Well before the United States weighed an intervention, Syria had become the most dangerous country in the world for journalists. Legacy media outlets have, understandably, sent fewer and fewer of their reporters into harm’s way—but the result has been a dearth of reliable reporting on the country's civil war. Helping to fill the journalistic void are not only intrepid freelance stringers, who reliably show up at any conflict, but also countless citizen journalists, nearly all of whom are activists who openly support the opposition. In fact, the Pew Research Center calculates that 73 percent of the journalists who have died in Syria were citizens, not professionals.
“In order to cover the conflict, there is no other choice than citizen journalists to get the images out,” says Soazig Dollet of the French NGO Reporters Sans Frontières (Reporters Without Borders, or RSF). “But that does not mean the conflict is properly covered: both, the authorities and armed opposition groups, are spreading disinformation. And despite the emergence of citizen media—usually pro-revolution—there are very few independent observers, and a very limited number of foreign correspondents.”
Syria’s activist journalists aren’t a uniform bunch. Some use extensive grassroots networks to triple-check the cause of each death and the veracity of every macabre photo; others inflate their grisly statistics to press for international aid. Below is a rough guide to the sources, out of hundreds working in Syria, whose names most regularly appear in the mainstream press.
Much of the news from Syria is transmitted through activists who have fled the country but maintain extensive contacts at home. Among these, a man based in England who calls himself Rami Abdul Rahman (a pseudonym he used to criticize the government long before the revolution began) has won the most trust from mainstream media. His Syrian Observatory for Human Rights has become The New York Times’s go-to source for the war’s rising body count and is often cited in Reuters, the AP, and others. According to a profile in the Times, “four men inside Syria help to report and collate information from more than 230 activists on the ground, a network rooted in Mr. Abdul Rahman’s youth, when he organized clandestine political protests.” Though Rahman is open about his politics, western journalists and human rights groups who rely on him say his sympathies don’t skew his figures. He told the Times, “I make sure nothing is published before crosschecking with reliable sources to ensure that it is confirmed,” and that if anything, the dead number many more than he has reported. In April, the total death toll he gave the Times was 62,550—below the United Nations’ estimate of over 70,000. The Observatory's latest count is 106,423, while the UN has raised its estimate to over 100,000.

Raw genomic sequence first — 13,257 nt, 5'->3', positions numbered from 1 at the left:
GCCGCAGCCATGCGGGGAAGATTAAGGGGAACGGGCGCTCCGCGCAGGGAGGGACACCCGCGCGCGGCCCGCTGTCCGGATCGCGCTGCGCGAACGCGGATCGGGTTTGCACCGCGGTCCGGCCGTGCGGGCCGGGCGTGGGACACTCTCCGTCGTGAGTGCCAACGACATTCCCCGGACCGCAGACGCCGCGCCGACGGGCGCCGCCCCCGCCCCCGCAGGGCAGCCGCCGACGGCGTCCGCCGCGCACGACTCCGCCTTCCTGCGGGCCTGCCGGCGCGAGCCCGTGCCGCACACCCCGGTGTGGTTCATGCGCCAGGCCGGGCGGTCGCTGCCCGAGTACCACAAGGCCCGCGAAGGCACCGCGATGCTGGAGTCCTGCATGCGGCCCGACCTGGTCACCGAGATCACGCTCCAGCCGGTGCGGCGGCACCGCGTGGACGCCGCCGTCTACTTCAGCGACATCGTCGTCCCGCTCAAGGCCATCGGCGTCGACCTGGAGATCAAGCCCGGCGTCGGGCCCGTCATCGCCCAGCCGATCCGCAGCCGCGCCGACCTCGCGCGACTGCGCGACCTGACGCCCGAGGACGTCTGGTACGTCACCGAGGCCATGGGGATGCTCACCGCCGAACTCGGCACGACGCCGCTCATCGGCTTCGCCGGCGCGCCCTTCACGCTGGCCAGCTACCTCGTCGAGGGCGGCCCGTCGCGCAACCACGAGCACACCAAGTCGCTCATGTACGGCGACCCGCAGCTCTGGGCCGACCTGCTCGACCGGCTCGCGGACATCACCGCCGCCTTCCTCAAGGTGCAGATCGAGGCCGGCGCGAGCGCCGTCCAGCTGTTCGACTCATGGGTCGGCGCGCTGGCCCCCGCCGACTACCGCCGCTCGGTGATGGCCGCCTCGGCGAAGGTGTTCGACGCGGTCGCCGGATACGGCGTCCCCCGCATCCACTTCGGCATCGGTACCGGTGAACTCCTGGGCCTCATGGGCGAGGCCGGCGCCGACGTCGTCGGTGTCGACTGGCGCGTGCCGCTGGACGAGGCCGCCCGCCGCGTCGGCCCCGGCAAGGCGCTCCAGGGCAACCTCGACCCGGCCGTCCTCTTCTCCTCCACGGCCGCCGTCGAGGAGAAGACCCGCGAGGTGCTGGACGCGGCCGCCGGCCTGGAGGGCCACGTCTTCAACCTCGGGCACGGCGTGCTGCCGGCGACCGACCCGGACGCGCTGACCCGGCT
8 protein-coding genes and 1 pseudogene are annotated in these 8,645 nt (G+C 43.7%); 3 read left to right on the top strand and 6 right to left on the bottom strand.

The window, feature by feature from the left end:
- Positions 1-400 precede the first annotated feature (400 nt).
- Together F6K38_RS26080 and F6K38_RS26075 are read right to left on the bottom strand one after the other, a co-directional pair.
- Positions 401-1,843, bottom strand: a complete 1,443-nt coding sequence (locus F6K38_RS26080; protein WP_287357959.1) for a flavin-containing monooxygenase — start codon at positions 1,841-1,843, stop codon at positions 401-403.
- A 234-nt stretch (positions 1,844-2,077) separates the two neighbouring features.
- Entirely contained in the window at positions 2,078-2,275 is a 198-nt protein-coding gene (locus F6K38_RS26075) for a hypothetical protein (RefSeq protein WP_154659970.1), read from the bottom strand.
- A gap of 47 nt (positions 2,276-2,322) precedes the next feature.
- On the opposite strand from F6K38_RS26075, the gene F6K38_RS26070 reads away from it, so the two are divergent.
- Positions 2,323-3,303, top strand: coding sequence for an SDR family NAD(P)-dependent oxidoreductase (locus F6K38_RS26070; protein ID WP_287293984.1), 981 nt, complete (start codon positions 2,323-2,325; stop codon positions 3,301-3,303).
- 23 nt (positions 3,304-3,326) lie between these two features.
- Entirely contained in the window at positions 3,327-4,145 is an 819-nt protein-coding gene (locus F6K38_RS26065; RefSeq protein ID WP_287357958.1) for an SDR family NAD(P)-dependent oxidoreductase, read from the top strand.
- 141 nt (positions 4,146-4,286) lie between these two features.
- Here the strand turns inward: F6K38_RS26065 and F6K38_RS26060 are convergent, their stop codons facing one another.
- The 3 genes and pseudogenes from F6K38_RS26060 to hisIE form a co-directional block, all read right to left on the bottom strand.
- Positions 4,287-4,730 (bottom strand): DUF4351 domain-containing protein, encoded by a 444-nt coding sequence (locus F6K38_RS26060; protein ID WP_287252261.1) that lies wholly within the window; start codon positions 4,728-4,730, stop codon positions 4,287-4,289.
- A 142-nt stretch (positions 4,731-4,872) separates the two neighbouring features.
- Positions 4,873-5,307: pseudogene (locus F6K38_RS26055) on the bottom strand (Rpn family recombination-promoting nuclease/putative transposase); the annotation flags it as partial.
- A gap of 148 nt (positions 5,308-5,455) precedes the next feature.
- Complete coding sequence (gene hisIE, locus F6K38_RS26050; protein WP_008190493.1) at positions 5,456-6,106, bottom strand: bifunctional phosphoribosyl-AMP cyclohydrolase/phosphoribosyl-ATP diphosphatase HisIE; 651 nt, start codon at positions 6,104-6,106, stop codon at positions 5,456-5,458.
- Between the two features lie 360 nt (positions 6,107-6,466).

Despite its cautiousness, the Observatory’s work has still drawn criticism, such as when it said this March was the bloodiest month of the conflict thus far—a claim disputed by James Miller, who writes about Syria and the region for The Interpreter and Dissected News. Miller points out that other groups found that some months in 2012 had much higher tolls than March 2013. One of the networks Miller used to question the Observatory’s March findings was the Violations Documentation Center, which, like the Observatory, is among the most cited sources in the western press. Miller says he likes the VDC because it strives for transparency, maintaining a public database—which, at the time of this writing, reports a total of 71,647 "martyrs," not including regime casualties—with information about each individual victim, such as name, age, cause of death, place of death, and even Facebook pages or videos of the fatal attack if available. Lama Fakih of Human Rights Watch, which uses the VDC as a reference, says the group has described its method to her: “They basically endeavor to have more than one activist in a location, and the activists are not in touch. They collect info separately, and they use that separate analysis to corroborate the info they’re receiving.”